My husband and I volunteer for Hospice SLO County for their Pet Peace of Mind program. Through this program, we’ve fostered a beautiful shih tzu Toby, whose owner went into hospice care in 2013 when she was no longer able to care for Toby. Toby was severely neglected when we began fostering him in 2013, at 14 years old. Our friends who saw this poor dog didn’t think he’d survive more than six months.
The goal was to find a “forever home” for Toby, but placing an old dog with ongoing medical expenses is next to impossible. We regretted not being in a financial position to do adopt him ourselves. But Hospice Pet Peace of Mind stepped up to it graciously and dependably, paying his ongoing and costly medical bills.
Toby is now 18 and still loves his walks, food, and being around other dogs and people. He brings a smile to so many people we encounter. Hospice has also loaned us a very nice dog stroller to use for him on our walks, when his arthritic limbs protest.
Toby brought many smiles to my son’s face this year as Jeff lived with us during his cancer battle. I feel that Toby was part of the healing energy and process for Jeff.
We’ve given Toby a lot of love and good care, but without the loving care and financial support of Hospice Pet Peace of Mind, this beautiful animal would not survive.
Hospice is a life saver, on so many levels, and the people we’ve dealt with are deeply caring individuals.
I was referred to Hospice SLO County by my private therapist whom I was seeing because I was struggling with the death of my mother. My therapist said " you could benefit from having a crying buddy " and hearing from others who are going through the same thing.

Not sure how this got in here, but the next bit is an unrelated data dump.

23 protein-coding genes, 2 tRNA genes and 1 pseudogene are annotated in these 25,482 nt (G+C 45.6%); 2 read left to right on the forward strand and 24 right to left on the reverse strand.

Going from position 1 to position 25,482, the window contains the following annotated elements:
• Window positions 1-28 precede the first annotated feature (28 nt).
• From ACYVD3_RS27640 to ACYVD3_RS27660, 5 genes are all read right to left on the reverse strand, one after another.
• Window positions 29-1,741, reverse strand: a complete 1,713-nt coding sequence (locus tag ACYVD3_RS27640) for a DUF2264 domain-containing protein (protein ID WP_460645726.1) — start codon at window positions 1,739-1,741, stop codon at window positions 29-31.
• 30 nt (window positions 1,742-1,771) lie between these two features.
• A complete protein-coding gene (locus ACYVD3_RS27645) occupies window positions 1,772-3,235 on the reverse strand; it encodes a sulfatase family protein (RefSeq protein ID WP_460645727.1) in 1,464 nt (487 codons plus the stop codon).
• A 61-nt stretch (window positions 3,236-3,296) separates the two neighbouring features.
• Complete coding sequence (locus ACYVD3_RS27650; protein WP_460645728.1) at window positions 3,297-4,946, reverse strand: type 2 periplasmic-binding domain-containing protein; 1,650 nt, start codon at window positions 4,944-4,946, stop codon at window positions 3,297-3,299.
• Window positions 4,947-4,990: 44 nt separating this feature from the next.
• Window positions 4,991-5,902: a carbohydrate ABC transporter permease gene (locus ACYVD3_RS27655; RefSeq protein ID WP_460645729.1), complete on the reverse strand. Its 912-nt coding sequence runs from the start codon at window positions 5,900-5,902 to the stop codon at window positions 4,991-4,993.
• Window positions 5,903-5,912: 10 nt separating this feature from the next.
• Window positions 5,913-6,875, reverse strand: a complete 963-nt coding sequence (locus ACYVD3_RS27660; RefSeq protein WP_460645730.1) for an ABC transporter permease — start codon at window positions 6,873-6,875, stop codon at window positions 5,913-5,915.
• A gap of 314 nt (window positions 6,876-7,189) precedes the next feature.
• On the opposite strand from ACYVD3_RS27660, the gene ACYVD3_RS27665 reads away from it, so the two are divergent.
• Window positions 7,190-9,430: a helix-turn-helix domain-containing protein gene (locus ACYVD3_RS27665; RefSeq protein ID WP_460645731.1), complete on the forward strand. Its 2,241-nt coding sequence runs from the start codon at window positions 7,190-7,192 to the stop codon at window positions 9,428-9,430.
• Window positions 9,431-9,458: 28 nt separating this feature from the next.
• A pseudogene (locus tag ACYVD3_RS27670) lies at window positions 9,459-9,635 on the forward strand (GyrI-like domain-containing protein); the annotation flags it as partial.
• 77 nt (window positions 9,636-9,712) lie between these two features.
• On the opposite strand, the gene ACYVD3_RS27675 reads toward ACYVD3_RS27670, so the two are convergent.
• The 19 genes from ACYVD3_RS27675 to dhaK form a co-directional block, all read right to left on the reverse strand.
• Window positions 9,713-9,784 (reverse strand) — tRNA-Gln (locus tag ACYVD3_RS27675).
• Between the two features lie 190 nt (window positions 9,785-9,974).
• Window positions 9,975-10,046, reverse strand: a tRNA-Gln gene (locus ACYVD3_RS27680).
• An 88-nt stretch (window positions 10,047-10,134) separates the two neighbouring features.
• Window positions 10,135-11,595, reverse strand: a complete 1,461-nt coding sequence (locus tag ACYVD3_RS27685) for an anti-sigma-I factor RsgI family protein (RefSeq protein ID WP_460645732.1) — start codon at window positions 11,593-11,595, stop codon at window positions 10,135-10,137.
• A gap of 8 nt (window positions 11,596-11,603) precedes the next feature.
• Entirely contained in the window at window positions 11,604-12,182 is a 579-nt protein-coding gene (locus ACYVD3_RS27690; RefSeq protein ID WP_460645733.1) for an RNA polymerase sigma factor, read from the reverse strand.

The facilitators were so sincere at explaining that tears were welcome. That tears meant the people we lost mattered. That for every tear we cry, we heal a little more. The tears need to come out. This was a safe place where that can happen. That was very consoling to me.
Part of the group structure is that we can tell our stories about our loved ones over and over and over again. This is the place that doesn't get tired of hearing it from you. And the stories need to be told. This made the group very personal.
An important point that I learned is that I'm not trying to get *over* my mother's death. I trying to get through it. I don't want to get *over* it. I'll never be *over* it, but I can heal and become "me" again.
I would heartily encourage them to try out the group. Come to a meeting. No pressure to talk. Just listen if you want to. I would tell them that they would find comfort in being in a group that truly understood the emotional and physical pain of grief, and that the group would be of great support through the journey ahead, without judgement.